FXR in Vascular Calcification (p 1807)
It might seem unlikely, but boosting the activity of a bile acid receptor prevents vascular calcification, report Miyazaki-Anzai et al.
Besides being highly expressed in liver, kidney, and intestine where bile acids are abundant, the bile acid receptor FXR has also been reported to be expressed in vascular smooth muscle and endothelial cells and has been found in atherosclerotic lesions. What it is doing in blood vessel walls, however, was a mystery. Miyazaki-Anzai and colleagues discovered that FXR was highly induced in both a cellular and mouse model of aortic calcification. Boosting FXR activity using the FXR agonist drug INT-747 inhibited calcification in vascular cells, whereas blocking FXR did the opposite. Importantly, oral delivery of INT-747 prevented vascular calcification in a mouse model of chronic kidney disease. Clinical studies have shown that more than half of patients with chronic kidney disease die of cardiovascular complications, with one common cause being calcific arterial disease. Thus, perhaps INT-747 (currently in clinical trials for diabetes and primary biliary cirrhosis) could also be used to reduce the risk of death in chronic kidney disease patients.
Proepicardial Organ Specification in Zebrafish (p 1818)
Liu et al have identified two factors that prompt the formation of cells that form other cells that form the heart.
The factors BMP4 and Tbx5a, the team say, prompt formation of the zebrafish proepicardium (PE)—a cluster of cells that develops into the epicardium, which in turn gives rise to essential cell types and structures of the heart. BMP signaling had been previously implicated in PE development from studies in chick embryos, but which particular BMP member might be responsible was unknown. The team looked at the timing of expression of different BMPs in zebrafish embryos, and BMP4 fitted the bill. Furthermore, BMP4 mutants lacked expression of PE developmental markers. By contrast, Tbx5 had been reported in chick embryos to be important for migration of PE cells. The team was thus surprised to find that in zebrafish, Tbx5 was essential early in PE development, earlier than BMP signals, in fact. Knock out of Tbx5 did not affect BMP4 expression, however, suggesting that the two act independently. Because epicardium activation in the adult zebrafish is essential for heart regeneration, the newly identified factors might suggest a means to regenerate injured human hearts, too.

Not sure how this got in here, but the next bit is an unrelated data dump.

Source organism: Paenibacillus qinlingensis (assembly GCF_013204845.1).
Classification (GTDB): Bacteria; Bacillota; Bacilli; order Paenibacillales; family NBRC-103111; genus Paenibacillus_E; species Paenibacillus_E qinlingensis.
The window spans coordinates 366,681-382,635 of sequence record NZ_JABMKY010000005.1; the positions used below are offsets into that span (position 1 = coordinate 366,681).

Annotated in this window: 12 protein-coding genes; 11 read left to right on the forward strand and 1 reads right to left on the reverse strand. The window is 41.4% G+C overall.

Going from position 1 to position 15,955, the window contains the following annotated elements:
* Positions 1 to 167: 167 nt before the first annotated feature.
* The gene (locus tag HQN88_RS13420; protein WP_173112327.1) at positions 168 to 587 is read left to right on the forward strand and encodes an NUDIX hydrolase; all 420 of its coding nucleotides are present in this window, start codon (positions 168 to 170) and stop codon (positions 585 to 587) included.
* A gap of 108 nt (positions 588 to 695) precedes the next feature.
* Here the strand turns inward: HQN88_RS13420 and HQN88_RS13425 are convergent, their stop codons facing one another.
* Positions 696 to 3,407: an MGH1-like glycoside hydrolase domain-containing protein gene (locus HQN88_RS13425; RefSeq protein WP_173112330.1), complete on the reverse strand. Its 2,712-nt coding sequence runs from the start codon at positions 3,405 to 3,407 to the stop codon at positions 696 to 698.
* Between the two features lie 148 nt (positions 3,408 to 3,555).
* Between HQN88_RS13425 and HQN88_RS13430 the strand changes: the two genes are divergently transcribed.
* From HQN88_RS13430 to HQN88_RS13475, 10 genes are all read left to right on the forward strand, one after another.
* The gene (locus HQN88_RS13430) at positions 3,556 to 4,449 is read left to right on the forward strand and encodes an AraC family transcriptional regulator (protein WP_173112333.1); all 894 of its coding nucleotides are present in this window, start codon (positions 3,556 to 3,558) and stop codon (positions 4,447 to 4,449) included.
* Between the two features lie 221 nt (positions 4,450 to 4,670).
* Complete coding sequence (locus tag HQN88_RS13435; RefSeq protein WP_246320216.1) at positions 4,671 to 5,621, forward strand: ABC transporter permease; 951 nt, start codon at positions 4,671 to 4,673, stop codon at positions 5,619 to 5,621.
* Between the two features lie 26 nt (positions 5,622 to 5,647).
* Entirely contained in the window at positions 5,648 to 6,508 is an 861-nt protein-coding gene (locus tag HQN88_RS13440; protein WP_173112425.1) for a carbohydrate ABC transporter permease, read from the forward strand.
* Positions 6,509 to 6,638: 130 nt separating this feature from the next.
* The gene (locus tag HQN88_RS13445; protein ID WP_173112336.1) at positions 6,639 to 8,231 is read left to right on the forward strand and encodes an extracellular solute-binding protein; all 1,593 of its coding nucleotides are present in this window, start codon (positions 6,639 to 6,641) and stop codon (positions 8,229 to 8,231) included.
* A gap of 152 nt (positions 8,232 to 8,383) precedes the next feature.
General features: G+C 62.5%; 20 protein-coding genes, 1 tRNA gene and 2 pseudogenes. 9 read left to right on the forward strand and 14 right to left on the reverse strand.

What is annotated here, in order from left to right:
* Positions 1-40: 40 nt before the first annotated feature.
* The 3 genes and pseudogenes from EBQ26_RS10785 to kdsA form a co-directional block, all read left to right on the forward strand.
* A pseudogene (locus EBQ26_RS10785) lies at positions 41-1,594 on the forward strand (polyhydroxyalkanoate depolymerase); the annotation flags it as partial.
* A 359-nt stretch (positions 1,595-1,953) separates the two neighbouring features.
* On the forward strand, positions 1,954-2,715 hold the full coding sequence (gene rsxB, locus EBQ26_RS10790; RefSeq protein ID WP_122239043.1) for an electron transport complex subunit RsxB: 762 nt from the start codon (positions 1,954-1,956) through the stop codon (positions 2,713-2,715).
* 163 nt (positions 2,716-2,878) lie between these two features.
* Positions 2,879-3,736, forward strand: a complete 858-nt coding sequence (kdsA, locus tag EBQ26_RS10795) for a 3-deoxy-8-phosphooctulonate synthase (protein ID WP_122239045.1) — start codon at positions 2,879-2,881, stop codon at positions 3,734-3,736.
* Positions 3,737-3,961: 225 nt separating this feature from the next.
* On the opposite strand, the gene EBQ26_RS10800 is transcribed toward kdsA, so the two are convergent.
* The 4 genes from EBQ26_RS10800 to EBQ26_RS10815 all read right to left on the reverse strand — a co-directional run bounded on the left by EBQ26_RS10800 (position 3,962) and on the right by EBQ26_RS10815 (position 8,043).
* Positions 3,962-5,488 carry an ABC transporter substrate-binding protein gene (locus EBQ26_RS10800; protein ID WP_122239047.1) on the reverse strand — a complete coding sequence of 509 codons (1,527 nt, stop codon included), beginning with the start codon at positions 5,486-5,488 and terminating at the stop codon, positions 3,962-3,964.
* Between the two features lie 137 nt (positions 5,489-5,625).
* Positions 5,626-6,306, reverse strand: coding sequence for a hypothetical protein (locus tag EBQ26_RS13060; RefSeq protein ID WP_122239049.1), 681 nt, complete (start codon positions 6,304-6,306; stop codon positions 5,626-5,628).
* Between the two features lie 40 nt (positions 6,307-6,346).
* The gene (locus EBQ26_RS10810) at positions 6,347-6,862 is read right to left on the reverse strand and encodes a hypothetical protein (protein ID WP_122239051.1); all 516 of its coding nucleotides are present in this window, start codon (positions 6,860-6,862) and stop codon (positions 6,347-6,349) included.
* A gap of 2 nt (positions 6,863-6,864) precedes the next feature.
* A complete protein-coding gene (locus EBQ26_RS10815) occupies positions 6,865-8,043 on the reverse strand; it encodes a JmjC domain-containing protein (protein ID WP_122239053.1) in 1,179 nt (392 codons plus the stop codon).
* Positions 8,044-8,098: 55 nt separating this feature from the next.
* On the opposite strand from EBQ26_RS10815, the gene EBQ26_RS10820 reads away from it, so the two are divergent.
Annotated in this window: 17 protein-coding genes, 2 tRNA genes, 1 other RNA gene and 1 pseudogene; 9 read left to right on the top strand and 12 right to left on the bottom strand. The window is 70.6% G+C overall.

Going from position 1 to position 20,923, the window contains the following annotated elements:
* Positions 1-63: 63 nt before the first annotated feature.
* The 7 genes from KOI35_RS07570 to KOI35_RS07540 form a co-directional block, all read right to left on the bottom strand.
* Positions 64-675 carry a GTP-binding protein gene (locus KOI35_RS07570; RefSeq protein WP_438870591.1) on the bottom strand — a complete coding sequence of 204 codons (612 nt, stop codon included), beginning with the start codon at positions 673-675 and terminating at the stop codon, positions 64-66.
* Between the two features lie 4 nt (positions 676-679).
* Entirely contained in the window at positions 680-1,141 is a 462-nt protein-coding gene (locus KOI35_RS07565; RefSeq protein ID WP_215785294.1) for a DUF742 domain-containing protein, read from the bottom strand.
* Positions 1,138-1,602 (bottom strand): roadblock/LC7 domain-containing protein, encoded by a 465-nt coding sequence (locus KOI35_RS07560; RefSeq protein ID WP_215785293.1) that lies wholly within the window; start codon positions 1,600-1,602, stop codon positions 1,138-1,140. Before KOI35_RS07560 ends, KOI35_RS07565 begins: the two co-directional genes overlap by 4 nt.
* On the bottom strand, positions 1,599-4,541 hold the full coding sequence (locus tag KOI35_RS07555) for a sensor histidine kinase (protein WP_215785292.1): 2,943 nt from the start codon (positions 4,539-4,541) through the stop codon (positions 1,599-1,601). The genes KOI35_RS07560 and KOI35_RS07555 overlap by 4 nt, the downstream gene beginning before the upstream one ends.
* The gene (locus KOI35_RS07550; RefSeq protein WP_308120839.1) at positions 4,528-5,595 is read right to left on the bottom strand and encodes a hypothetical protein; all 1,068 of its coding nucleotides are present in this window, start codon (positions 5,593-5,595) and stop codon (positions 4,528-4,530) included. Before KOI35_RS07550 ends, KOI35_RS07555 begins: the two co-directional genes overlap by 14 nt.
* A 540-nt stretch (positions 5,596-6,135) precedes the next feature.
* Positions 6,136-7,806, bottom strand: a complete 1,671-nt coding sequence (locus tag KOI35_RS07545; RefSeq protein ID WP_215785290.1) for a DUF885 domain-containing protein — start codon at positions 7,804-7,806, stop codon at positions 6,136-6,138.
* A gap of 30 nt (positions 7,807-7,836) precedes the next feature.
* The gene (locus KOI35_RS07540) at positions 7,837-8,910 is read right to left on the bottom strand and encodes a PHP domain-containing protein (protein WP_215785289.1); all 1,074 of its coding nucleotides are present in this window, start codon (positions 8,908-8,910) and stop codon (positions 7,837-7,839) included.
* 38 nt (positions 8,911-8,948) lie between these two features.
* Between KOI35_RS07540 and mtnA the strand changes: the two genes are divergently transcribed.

ABCA1, ABCG1, and Efferocyte Apoptosis (p 1861)
Yvan-Charvet et al have discovered how two cholesterol-clearing proteins protect macrophages from apoptotic cell death.
In atherosclerotic vessels, clearing away dead cells keeps the lesions from quickly getting worse. The dead cell trash collectors are the macrophages, but theirs is a risky business, for the very act of cleaning up endangers their lives. Or so it would were it not for the cholesterol transporter proteins ABCA1 and ABCG1. It has been shown that mice that lack these transporters have an excessive accumulation of dead macrophages throughout their tissues and atherosclerotic lesions. Yvan-Charvet et al have now shown that when macrophages lacking the transporters gobbled up cellular corpses, the ingested membrane lipids and cholesterols triggered the assembly of NADPH oxidase complexes. This resulted in an excessive intracellular burst of damaging reactive oxygen species, which in turn prompted the activation of apoptotic pathways. The transporter proteins, which are normally upregulated in macrophages after apoptotic cell ingestion, appear to keep a cap on reactive oxygen species production—no doubt by ridding the macrophage of its enormous lipid load.